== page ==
I went to Jason Calacanis’ conference Digital Coast 2000 way back when. I didn’t write about it, but it was inspiring. I found Calacanis inspiring, he’s a raconteur and a troublemaker and I have enjoyed his podcasts over the years. The other standouts from that conference were Mark Cuban who I quoted long ago The minute you think you’re smart — you’re toast. I wish I’d kept notes from hearing Barlow speak.
Here’s the description of that conference I got out of the web archive:
Exploring the Digital Transformation of Entertainment and Southern California’s Booming Internet Economy
September 12-14, 2000 at the Directors Guild of America, Los Angeles
Digital Coast 2000 is the second annual gathering of the leading executives, artists and technologists building Southern California’s burgeoning digital industries. The three-day event takes place in association with The Directors Guild of America and NATPE with the support of Variety.
We’re thrilled to announce a number of newly-added guest speakers, including: Shaquille O’Neal, NBA reigning MVP & World Champion, and Co-founder & Principal, Dunk.net; Award-winning directors Wayne Wang (Joy Luck Club, Smoke, Blue in the Face), Penelope Spheeris (Wayne’s World, Decline of Western Civilization); and Alex Singer (director of more than 250 TV and 5 motion pictures including Stanley Kubrick‘s first feature, Day of the Fight); Stan Lee Media Founder, Chairman and Chief Creative Officer Stan Lee; Centropolis Partner Dean Devlin; Digital Media Campus Chairman and CEO Leonard Armato; Acclaimed cinematographer Theo Van de Sande; Project Voyager CEO and co-founder Joe Firmage; RIAA CEO Hilary Rosen; and David O. Carson, General Counsel for the U.S. Copyright Office.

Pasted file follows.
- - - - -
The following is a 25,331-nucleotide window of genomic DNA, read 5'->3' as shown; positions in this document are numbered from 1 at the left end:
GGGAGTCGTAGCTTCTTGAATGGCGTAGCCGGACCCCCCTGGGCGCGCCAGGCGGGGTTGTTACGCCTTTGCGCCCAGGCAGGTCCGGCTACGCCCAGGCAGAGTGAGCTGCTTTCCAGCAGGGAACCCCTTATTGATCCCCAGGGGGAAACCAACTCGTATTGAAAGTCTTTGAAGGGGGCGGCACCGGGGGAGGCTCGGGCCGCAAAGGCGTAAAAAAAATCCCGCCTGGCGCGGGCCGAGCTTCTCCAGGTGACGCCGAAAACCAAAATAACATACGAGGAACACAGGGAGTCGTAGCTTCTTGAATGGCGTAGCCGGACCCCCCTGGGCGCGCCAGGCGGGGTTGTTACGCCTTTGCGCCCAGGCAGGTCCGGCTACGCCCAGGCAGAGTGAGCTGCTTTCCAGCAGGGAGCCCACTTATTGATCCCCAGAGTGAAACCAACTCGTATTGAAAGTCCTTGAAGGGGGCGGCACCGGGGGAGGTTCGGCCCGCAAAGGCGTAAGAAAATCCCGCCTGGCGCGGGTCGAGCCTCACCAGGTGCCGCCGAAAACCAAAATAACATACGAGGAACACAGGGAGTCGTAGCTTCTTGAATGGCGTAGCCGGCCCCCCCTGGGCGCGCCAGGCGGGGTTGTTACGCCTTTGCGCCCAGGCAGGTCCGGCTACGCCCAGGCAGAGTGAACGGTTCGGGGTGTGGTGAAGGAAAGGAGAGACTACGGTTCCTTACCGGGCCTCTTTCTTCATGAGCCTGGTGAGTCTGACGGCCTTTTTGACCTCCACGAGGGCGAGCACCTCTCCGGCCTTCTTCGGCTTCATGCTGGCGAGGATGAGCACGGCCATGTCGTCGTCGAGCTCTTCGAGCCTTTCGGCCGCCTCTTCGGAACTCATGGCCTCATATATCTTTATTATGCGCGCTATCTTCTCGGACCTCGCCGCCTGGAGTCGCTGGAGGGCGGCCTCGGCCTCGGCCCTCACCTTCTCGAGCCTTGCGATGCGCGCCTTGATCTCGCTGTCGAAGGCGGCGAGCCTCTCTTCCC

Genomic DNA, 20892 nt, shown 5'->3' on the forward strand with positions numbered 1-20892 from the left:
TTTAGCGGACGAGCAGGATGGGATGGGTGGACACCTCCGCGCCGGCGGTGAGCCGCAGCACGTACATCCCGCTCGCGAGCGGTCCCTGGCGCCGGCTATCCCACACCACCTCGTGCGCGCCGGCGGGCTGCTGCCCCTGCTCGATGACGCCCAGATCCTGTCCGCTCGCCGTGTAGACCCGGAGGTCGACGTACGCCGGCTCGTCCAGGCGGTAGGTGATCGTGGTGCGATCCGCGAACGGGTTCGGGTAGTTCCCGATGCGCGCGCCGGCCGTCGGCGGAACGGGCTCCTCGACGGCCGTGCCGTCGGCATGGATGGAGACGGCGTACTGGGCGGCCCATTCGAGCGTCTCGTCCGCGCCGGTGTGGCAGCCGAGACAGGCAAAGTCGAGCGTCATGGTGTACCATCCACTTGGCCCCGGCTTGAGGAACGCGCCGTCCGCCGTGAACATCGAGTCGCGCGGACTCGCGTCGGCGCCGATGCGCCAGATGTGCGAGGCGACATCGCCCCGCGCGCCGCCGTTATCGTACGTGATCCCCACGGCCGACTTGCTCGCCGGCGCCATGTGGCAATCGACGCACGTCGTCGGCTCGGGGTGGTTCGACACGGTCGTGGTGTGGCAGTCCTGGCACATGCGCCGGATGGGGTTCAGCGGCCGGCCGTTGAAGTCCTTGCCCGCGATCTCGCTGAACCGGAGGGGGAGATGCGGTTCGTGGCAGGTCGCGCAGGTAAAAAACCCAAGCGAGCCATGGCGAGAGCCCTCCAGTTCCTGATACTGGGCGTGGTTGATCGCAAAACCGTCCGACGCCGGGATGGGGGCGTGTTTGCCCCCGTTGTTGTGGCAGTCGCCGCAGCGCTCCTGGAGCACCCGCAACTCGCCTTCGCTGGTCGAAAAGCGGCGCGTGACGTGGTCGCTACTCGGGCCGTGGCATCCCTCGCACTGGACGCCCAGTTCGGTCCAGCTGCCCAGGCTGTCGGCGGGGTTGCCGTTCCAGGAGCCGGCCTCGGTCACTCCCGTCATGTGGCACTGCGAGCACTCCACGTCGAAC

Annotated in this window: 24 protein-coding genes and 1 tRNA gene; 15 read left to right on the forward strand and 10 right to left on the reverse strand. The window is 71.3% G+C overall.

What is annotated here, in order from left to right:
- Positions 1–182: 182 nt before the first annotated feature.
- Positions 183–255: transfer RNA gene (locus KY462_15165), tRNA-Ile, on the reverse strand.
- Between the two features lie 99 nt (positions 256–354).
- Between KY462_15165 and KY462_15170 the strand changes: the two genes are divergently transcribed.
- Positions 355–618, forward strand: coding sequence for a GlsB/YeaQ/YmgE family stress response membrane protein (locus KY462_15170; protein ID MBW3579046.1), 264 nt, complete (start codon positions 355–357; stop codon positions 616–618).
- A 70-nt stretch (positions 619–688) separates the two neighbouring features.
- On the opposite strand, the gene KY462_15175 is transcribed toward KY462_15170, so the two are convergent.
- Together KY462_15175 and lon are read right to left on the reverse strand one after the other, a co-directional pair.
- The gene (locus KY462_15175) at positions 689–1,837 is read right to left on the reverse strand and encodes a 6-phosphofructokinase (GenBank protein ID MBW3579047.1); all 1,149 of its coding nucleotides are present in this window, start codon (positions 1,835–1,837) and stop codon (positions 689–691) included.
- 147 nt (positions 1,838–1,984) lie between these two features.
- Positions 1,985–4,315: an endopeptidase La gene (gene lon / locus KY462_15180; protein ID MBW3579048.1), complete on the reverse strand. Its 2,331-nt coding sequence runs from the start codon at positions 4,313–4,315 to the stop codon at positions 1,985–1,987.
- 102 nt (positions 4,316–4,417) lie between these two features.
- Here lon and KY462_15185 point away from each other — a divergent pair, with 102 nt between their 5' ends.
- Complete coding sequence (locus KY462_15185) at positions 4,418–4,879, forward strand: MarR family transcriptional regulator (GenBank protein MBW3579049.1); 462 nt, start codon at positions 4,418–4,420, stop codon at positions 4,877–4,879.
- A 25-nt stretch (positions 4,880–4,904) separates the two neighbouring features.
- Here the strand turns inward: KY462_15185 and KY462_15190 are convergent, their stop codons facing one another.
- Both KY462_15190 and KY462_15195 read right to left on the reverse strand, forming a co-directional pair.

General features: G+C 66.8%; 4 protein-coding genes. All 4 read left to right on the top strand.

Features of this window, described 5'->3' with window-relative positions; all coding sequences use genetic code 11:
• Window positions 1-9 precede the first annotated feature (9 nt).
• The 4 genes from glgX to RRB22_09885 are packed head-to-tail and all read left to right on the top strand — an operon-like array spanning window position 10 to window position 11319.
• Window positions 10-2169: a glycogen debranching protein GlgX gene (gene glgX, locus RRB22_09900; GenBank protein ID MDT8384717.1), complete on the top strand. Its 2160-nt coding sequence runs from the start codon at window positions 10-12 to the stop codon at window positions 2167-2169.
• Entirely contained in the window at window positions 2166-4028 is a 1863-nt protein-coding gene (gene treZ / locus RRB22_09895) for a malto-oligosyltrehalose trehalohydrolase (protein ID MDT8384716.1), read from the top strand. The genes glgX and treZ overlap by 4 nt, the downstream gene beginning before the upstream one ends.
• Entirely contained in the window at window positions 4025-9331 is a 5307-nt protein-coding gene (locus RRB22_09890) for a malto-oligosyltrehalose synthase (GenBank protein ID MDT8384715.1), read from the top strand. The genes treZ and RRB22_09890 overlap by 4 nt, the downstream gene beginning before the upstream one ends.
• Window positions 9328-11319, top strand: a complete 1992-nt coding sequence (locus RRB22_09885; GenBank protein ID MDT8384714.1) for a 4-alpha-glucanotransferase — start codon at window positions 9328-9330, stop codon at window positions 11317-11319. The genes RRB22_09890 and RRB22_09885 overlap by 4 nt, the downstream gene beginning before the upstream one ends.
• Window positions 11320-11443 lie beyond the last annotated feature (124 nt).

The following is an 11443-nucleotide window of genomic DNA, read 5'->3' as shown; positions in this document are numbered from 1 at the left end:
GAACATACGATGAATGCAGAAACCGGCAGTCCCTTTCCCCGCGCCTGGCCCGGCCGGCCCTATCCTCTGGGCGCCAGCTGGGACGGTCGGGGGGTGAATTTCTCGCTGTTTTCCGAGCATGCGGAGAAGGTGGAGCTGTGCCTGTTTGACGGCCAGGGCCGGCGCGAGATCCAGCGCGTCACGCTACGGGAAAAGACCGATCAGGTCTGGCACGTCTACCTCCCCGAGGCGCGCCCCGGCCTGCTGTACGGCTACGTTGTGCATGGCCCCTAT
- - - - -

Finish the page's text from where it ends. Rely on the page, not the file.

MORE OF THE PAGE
The three-day agenda features keynote and fireside chats with e-business leaders including Broadcast.com CEO Mark Cuban and Idealab Chairman Bill Gross. Panels on the e-Business Track include an e-services CEOs roundtable with Jeff Dachis of Razorfish, Bert Ellis of IXL, Robert Bernard of MarchFirst, Bob Gett of Viant, and Scott Mednick of Xceed; a “Digital Coast Enterprise Success Stories” panel examining how mature companies are re-engineering through Internet technology and new, networked operational models; “Internet Book Publishing and Online Literature” with leading executives and e-published authors, and a roundtable of top Digital Coast VC’s on the state of venture capital in Southern California.
Topics on the Digital Coast 2000 Convergence Track include “The e-Biznification of Hollywood” in which top executives from major and independent motion picture studios examine the Internet’s impact on the film industry;“The Animation Renaissance” featuring exclusive premiere screenings from top online animation producers; an Interactive and Enhanced Television panel showcasing live demos from award-winning enhanced TV content creators and the American Film Institute; “Talent Rights: Artists, Agencies and the Risks and Rewards of Online Opportunities” on the new Internet agreements with leaders of the DGA, SAG, and WGA; and panels such as “The Future of Intellectual Property” and “Music, Money and The P2P Revolution” including Ian Clarke of Freenet, Gene Kan of Infrasearch, Bill Bales of Applesoup, Jim Griffin of Evolab; and EFF co-founder John Perry Barlow.